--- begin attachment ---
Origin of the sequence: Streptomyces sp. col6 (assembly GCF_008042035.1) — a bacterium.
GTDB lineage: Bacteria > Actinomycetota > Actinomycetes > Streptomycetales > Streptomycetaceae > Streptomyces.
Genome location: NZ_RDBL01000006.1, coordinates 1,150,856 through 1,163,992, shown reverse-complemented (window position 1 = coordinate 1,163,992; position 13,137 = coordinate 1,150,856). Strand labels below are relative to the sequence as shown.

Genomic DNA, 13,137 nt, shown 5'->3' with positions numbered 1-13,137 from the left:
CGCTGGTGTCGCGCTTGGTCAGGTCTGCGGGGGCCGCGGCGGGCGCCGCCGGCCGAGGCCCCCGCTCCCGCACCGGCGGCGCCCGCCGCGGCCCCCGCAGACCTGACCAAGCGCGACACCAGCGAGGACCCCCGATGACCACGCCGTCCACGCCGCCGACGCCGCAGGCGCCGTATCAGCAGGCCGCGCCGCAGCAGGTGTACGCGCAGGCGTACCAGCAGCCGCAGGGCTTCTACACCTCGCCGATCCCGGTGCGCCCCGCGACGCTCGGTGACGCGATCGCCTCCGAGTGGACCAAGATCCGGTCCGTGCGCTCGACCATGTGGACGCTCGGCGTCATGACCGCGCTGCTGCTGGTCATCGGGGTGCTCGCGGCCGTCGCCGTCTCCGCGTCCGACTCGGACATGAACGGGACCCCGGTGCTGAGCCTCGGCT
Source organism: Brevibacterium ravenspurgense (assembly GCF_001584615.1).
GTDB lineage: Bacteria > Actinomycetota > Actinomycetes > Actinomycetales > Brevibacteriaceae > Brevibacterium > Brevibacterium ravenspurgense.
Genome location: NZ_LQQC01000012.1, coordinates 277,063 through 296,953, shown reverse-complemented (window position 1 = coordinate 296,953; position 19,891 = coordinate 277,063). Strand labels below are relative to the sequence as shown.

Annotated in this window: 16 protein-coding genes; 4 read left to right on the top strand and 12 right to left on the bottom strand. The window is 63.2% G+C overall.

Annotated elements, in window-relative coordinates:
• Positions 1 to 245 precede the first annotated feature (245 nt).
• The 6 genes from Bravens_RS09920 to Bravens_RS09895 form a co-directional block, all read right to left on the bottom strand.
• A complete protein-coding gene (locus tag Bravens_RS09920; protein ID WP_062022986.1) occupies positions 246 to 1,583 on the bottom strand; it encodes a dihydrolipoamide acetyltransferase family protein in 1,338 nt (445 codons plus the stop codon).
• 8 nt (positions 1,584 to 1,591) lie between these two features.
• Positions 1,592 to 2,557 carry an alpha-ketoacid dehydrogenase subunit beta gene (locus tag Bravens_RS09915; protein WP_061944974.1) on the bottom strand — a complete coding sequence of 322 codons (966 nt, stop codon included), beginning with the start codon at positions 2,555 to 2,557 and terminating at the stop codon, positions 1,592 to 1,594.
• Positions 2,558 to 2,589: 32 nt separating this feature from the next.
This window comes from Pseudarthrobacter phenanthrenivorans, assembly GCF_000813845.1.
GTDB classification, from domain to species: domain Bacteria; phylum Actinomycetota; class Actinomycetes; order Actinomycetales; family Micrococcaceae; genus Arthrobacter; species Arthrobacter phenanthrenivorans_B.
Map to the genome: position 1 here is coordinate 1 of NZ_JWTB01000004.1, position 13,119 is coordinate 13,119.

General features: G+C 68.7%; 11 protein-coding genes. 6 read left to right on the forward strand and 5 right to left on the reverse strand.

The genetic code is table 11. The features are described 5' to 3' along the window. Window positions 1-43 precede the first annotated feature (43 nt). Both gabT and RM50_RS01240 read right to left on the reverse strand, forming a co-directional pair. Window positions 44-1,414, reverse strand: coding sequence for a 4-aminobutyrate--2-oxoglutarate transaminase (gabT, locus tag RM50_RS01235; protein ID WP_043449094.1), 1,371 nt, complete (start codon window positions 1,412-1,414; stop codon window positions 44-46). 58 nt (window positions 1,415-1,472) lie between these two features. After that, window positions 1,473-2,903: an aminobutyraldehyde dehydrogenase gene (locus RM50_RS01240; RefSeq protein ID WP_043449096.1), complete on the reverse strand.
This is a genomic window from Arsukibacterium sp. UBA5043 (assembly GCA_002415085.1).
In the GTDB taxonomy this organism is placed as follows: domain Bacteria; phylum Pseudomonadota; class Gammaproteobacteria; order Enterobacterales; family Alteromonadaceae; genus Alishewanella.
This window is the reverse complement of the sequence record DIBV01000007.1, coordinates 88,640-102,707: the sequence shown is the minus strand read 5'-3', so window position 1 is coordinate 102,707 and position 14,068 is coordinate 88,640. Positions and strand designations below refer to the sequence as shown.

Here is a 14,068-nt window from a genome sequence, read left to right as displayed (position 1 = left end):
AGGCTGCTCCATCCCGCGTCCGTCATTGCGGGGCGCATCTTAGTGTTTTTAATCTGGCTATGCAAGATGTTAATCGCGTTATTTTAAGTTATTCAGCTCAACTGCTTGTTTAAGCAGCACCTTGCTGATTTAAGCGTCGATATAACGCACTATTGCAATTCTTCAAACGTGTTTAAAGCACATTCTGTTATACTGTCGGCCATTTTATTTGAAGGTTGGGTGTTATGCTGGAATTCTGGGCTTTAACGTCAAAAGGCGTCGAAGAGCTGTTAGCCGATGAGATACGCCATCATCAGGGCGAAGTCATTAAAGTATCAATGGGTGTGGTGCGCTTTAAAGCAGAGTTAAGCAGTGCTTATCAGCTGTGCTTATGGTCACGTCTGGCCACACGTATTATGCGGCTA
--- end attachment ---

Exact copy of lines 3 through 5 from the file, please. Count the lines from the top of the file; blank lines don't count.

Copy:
Genome location: NZ_RDBL01000006.1, coordinates 1,150,856 through 1,163,992, shown reverse-complemented (window position 1 = coordinate 1,163,992; position 13,137 = coordinate 1,150,856). Strand labels below are relative to the sequence as shown.

Genomic DNA, 13,137 nt, shown 5'->3' with positions numbered 1-13,137 from the left:
CGCTGGTGTCGCGCTTGGTCAGGTCTGCGGGGGCCGCGGCGGGCGCCGCCGGCCGAGGCCCCCGCTCCCGCACCGGCGGCGCCCGCCGCGGCCCCCGCAGACCTGACCAAGCGCGACACCAGCGAGGACCCCCGATGACCACGCCGTCCACGCCGCCGACGCCGCAGGCGCCGTATCAGCAGGCCGCGCCGCAGCAGGTGTACGCGCAGGCGTACCAGCAGCCGCAGGGCTTCTACACCTCGCCGATCCCGGTGCGCCCCGCGACGCTCGGTGACGCGATCGCCTCCGAGTGGACCAAGATCCGGTCCGTGCGCTCGACCATGTGGACGCTCGGCGTCATGACCGCGCTGCTGCTGGTCATCGGGGTGCTCGCGGCCGTCGCCGTCTCCGCGTCCGACTCGGACATGAACGGGACCCCGGTGCTGAGCCTCGGCT